It’s important to make sure that your model is a realistic ‘shape’. Look at comparable companies to see where you should be at a particular point in time. A great way to find relevant data is to look in the S-1s of similar companies that have gone public and check out their profit and loss statements for the years prior to the IPO. If your comps were spending 60% of revenue on sales and marketing and 25% on engineering when they were growing at 100%, it’s very unlikely that your metrics will be much different. Even if you believe you can do better, don’t build that into your model! It’s an unnecessary red flag for investors that will lead to a lot of questions and undermine your credibility. It also takes focus away from the story about your vision, which is never a good thing.
Lesson 3: Make sure your plan has a reasonable ‘shape’ relative to comparable companies
Finally, and most importantly, you need to bear in mind that your revenue forecasts are basically mythical. For an early stage company, it is simply not possible to accurately forecast when your first sales are going to happen and how big they are going to be. The best you can do is to make reasonable assumptions and make sure you can back them up.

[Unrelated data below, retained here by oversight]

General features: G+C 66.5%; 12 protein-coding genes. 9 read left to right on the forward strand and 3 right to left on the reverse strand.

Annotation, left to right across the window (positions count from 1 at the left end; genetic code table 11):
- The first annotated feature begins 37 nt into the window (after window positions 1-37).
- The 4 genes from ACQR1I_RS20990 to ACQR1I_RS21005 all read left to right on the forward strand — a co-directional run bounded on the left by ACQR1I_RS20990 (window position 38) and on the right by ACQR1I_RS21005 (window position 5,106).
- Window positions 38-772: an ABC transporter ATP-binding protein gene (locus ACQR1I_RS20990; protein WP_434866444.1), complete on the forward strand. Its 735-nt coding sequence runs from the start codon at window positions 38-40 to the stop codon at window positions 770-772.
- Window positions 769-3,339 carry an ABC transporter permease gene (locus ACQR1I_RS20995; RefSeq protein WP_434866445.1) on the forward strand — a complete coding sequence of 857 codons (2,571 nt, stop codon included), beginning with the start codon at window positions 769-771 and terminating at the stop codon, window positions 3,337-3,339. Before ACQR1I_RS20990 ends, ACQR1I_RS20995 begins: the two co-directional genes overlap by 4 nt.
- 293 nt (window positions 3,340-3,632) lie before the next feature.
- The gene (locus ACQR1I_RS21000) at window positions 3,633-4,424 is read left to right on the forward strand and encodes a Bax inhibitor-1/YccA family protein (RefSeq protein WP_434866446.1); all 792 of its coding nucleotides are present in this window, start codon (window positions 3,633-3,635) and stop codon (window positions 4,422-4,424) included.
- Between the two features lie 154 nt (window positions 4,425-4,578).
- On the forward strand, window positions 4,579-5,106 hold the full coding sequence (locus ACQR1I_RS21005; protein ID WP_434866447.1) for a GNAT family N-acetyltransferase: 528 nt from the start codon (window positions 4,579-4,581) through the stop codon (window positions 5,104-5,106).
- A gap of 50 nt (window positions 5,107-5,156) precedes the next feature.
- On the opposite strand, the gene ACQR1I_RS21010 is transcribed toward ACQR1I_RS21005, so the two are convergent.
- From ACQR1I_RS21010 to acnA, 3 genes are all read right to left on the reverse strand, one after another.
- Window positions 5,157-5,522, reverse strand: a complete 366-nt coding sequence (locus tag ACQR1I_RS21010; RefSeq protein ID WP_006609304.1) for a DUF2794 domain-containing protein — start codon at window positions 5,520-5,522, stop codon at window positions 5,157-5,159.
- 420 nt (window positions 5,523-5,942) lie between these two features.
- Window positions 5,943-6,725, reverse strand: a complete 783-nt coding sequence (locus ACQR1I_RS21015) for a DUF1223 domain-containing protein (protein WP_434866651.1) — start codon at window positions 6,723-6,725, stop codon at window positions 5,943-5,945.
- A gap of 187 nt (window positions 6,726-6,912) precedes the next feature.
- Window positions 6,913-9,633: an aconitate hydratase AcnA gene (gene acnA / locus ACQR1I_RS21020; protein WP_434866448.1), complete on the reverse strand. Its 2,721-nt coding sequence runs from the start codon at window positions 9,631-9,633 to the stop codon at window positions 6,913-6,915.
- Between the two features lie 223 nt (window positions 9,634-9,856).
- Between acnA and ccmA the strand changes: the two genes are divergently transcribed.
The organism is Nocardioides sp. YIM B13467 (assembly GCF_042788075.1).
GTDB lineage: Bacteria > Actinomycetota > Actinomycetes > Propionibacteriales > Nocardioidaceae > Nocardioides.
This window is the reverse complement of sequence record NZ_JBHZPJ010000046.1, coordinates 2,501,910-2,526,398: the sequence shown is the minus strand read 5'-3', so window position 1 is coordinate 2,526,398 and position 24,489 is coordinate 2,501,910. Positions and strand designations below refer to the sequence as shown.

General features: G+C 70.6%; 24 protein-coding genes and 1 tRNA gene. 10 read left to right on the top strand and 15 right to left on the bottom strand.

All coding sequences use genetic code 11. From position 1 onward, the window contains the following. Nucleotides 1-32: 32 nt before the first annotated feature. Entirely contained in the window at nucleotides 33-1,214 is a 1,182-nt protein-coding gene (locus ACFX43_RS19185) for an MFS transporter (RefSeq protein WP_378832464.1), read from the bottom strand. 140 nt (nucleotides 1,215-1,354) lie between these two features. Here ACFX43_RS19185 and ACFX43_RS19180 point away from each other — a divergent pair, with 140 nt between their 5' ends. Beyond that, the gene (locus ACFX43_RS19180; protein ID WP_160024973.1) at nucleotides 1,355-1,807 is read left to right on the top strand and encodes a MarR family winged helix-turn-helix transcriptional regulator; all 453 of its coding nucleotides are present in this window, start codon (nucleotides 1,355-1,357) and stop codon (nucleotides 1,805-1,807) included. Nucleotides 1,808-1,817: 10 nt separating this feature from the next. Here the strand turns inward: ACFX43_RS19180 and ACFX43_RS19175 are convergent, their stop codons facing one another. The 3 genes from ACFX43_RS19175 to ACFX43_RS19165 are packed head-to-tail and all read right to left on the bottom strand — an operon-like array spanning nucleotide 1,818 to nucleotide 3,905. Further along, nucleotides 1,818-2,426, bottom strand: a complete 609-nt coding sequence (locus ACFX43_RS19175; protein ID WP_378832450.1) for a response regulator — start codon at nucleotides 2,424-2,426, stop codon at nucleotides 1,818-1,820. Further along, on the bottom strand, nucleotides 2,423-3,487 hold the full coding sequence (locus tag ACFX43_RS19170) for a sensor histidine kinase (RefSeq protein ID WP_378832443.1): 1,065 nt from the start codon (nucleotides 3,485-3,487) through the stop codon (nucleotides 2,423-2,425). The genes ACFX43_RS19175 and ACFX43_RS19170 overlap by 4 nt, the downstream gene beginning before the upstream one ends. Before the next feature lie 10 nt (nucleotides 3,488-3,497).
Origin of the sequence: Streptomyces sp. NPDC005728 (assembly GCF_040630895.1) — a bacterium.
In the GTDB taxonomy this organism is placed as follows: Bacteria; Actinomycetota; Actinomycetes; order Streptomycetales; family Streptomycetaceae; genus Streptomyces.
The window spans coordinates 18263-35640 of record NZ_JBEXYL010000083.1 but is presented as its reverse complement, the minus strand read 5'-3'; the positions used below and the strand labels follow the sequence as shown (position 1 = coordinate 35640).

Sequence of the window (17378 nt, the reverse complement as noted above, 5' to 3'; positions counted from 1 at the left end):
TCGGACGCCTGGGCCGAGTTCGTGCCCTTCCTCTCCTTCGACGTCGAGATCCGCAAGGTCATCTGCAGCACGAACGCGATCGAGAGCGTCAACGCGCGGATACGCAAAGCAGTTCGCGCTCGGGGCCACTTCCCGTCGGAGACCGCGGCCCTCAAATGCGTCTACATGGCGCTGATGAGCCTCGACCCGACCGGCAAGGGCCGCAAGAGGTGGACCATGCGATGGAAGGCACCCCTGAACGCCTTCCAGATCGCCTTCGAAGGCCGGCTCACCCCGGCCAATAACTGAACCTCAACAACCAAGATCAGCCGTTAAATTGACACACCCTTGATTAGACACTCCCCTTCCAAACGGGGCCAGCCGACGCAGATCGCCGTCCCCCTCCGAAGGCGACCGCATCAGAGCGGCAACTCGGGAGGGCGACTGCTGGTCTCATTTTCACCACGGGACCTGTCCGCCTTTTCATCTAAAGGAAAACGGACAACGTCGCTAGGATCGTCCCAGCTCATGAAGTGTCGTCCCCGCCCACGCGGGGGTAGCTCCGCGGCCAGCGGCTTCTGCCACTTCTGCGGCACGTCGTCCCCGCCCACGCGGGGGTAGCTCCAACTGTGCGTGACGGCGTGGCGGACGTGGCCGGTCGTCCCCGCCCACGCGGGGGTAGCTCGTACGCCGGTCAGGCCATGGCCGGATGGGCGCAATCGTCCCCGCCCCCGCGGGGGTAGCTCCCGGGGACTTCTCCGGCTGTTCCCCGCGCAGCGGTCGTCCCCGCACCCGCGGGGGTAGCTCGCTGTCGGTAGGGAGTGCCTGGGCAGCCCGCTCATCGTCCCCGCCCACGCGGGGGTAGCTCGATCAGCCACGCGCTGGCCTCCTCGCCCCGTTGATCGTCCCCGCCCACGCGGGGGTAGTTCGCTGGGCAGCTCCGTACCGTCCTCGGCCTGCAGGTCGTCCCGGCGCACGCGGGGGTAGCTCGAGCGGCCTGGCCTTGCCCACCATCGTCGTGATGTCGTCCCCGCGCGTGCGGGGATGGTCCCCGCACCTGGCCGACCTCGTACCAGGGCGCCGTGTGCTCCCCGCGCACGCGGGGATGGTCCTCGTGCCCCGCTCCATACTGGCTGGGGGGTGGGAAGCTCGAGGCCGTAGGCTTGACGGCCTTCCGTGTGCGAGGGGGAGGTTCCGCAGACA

The level of uncertainty in your revenue (and therefore cash flow assumptions post revenue) dwarfs anything else in your model, which is yet another reason to focus on being roughly right on your expenses, rather than wasting too much time on false precision.
Lesson 4: The only thing you know for sure about your revenue projections is that they are wrong
A financial model is supposed to be a tool for you and your team to plan your business. If it’s overly complex and unwieldy, you will not be able to quickly iterate through what if scenarios as you make what could be critical business decisions. Also, you have better things to do than spending hundreds of hours in Excel.